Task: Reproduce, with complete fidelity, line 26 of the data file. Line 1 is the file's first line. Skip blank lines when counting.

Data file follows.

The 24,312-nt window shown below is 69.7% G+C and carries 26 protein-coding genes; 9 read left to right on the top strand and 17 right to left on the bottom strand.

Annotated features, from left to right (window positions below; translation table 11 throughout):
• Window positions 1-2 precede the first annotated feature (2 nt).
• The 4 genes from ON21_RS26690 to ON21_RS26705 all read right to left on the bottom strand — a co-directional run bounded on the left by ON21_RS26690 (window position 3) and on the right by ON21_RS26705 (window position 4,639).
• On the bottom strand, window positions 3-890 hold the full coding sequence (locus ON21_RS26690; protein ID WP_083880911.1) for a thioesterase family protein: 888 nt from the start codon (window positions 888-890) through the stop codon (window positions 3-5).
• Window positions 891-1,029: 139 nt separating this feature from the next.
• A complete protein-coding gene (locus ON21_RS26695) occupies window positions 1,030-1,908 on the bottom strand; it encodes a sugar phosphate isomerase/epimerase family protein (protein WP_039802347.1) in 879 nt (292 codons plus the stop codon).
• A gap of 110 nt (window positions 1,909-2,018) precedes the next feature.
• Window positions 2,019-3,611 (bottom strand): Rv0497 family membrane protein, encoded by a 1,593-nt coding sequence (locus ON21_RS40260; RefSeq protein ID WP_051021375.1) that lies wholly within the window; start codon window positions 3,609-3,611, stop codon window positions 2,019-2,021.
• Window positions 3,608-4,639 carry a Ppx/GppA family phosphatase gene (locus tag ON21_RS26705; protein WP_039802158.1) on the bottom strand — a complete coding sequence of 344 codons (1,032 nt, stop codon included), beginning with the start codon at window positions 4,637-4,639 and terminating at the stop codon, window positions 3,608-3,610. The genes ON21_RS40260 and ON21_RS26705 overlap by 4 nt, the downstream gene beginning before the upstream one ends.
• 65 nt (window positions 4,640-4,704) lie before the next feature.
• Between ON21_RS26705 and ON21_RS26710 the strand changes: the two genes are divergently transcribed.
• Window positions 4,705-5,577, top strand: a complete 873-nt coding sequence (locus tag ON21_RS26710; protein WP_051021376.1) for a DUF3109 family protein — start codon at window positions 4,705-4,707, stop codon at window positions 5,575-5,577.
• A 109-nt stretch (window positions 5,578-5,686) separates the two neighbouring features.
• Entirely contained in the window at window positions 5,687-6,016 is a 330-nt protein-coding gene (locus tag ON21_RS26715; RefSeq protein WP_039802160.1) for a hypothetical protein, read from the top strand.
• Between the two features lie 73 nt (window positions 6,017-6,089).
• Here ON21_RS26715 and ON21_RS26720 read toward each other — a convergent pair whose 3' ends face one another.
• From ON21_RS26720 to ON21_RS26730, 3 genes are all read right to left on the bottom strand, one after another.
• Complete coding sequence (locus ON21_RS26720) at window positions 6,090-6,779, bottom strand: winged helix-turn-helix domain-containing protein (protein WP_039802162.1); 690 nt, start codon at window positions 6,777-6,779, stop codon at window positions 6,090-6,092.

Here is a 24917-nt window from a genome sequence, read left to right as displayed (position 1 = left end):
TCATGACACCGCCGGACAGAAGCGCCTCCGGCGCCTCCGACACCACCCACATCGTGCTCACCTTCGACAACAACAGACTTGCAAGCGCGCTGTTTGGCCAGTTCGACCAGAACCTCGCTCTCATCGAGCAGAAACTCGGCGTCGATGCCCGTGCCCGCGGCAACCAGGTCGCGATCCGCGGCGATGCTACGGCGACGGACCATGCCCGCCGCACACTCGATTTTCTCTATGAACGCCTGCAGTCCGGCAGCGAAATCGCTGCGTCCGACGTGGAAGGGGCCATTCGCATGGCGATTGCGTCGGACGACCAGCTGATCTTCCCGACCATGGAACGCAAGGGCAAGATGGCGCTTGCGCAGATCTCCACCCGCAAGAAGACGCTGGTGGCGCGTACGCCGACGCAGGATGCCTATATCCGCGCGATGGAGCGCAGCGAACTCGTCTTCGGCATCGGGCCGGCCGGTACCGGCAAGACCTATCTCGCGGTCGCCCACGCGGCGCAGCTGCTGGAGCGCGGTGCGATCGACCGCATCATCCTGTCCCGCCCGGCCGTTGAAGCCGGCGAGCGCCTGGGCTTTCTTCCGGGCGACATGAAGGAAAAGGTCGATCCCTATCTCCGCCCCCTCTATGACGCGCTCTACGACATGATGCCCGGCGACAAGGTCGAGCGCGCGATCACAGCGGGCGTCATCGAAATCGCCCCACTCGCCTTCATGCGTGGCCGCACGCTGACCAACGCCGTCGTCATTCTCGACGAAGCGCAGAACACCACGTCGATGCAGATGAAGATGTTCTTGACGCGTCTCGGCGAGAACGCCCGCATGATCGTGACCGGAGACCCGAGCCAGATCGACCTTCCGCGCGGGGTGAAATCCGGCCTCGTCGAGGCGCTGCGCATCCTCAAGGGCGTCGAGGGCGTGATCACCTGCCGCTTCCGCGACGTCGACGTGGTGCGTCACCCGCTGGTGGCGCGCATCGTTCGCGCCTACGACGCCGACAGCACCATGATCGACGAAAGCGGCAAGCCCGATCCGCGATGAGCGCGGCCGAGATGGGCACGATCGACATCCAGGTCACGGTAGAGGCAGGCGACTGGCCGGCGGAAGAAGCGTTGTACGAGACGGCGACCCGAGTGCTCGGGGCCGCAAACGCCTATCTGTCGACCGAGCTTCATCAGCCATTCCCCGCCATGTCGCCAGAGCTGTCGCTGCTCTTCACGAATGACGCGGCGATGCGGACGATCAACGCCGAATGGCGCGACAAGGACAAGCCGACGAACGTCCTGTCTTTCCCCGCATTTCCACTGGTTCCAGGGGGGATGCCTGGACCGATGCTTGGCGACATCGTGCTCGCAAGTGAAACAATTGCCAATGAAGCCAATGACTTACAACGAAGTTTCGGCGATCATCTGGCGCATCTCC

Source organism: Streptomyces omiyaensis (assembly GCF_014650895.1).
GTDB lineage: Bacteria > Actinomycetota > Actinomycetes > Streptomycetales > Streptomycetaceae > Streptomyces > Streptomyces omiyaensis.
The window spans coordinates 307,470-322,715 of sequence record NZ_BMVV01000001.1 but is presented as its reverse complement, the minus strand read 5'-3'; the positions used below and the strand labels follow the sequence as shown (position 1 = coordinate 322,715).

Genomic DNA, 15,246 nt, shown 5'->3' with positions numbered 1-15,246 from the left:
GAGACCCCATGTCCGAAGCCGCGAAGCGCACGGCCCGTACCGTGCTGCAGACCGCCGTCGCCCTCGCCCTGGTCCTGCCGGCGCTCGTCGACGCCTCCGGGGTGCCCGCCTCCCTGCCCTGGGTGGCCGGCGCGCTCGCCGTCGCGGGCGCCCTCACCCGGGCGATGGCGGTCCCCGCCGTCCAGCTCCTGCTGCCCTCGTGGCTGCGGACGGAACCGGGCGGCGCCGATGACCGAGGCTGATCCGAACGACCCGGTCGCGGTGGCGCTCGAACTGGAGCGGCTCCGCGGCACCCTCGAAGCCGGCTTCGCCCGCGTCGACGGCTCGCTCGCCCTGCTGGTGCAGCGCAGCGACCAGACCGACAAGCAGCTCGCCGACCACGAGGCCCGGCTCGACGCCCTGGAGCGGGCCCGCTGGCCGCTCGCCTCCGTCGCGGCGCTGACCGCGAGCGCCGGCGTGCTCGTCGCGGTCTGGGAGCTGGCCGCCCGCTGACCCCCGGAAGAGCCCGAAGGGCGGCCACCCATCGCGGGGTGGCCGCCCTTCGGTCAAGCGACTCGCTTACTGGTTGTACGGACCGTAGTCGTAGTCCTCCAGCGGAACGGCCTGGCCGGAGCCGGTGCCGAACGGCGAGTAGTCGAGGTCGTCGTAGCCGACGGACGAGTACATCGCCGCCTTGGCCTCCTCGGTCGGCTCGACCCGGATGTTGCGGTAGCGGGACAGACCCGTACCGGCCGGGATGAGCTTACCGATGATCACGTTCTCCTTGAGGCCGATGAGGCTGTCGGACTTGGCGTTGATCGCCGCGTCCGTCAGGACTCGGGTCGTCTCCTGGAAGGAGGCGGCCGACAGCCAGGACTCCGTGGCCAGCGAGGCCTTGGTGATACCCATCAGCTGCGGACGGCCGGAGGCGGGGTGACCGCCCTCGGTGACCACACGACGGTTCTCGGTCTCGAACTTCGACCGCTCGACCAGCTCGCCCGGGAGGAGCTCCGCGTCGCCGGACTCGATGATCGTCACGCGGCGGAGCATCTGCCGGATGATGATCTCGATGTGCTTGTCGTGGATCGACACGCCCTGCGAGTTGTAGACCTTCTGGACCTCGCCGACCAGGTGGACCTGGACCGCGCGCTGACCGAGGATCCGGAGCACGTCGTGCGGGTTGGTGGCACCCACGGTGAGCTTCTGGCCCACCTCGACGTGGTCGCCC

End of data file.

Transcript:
GAGACCCCATGTCCGAAGCCGCGAAGCGCACGGCCCGTACCGTGCTGCAGACCGCCGTCGCCCTCGCCCTGGTCCTGCCGGCGCTCGTCGACGCCTCCGGGGTGCCCGCCTCCCTGCCCTGGGTGGCCGGCGCGCTCGCCGTCGCGGGCGCCCTCACCCGGGCGATGGCGGTCCCCGCCGTCCAGCTCCTGCTGCCCTCGTGGCTGCGGACGGAACCGGGCGGCGCCGATGACCGAGGCTGATCCGAACGACCCGGTCGCGGTGGCGCTCGAACTGGAGCGGCTCCGCGGCACCCTCGAAGCCGGCTTCGCCCGCGTCGACGGCTCGCTCGCCCTGCTGGTGCAGCGCAGCGACCAGACCGACAAGCAGCTCGCCGACCACGAGGCCCGGCTCGACGCCCTGGAGCGGGCCCGCTGGCCGCTCGCCTCCGTCGCGGCGCTGACCGCGAGCGCCGGCGTGCTCGTCGCGGTCTGGGAGCTGGCCGCCCGCTGACCCCCGGAAGAGCCCGAAGGGCGGCCACCCATCGCGGGGTGGCCGCCCTTCGGTCAAGCGACTCGCTTACTGGTTGTACGGACCGTAGTCGTAGTCCTCCAGCGGAACGGCCTGGCCGGAGCCGGTGCCGAACGGCGAGTAGTCGAGGTCGTCGTAGCCGACGGACGAGTACATCGCCGCCTTGGCCTCCTCGGTCGGCTCGACCCGGATGTTGCGGTAGCGGGACAGACCCGTACCGGCCGGGATGAGCTTACCGATGATCACGTTCTCCTTGAGGCCGATGAGGCTGTCGGACTTGGCGTTGATCGCCGCGTCCGTCAGGACTCGGGTCGTCTCCTGGAAGGAGGCGGCCGACAGCCAGGACTCCGTGGCCAGCGAGGCCTTGGTGATACCCATCAGCTGCGGACGGCCGGAGGCGGGGTGACCGCCCTCGGTGACCACACGACGGTTCTCGGTCTCGAACTTCGACCGCTCGACCAGCTCGCCCGGGAGGAGCTCCGCGTCGCCGGACTCGATGATCGTCACGCGGCGGAGCATCTGCCGGATGATGATCTCGATGTGCTTGTCGTGGATCGACACGCCCTGCGAGTTGTAGACCTTCTGGACCTCGCCGACCAGGTGGACCTGGACCGCGCGCTGACCGAGGATCCGGAGCACGTCGTGCGGGTTGGTGGCACCCACGGTGAGCTTCTGGCCCACCTCGACGTGGTCGCCC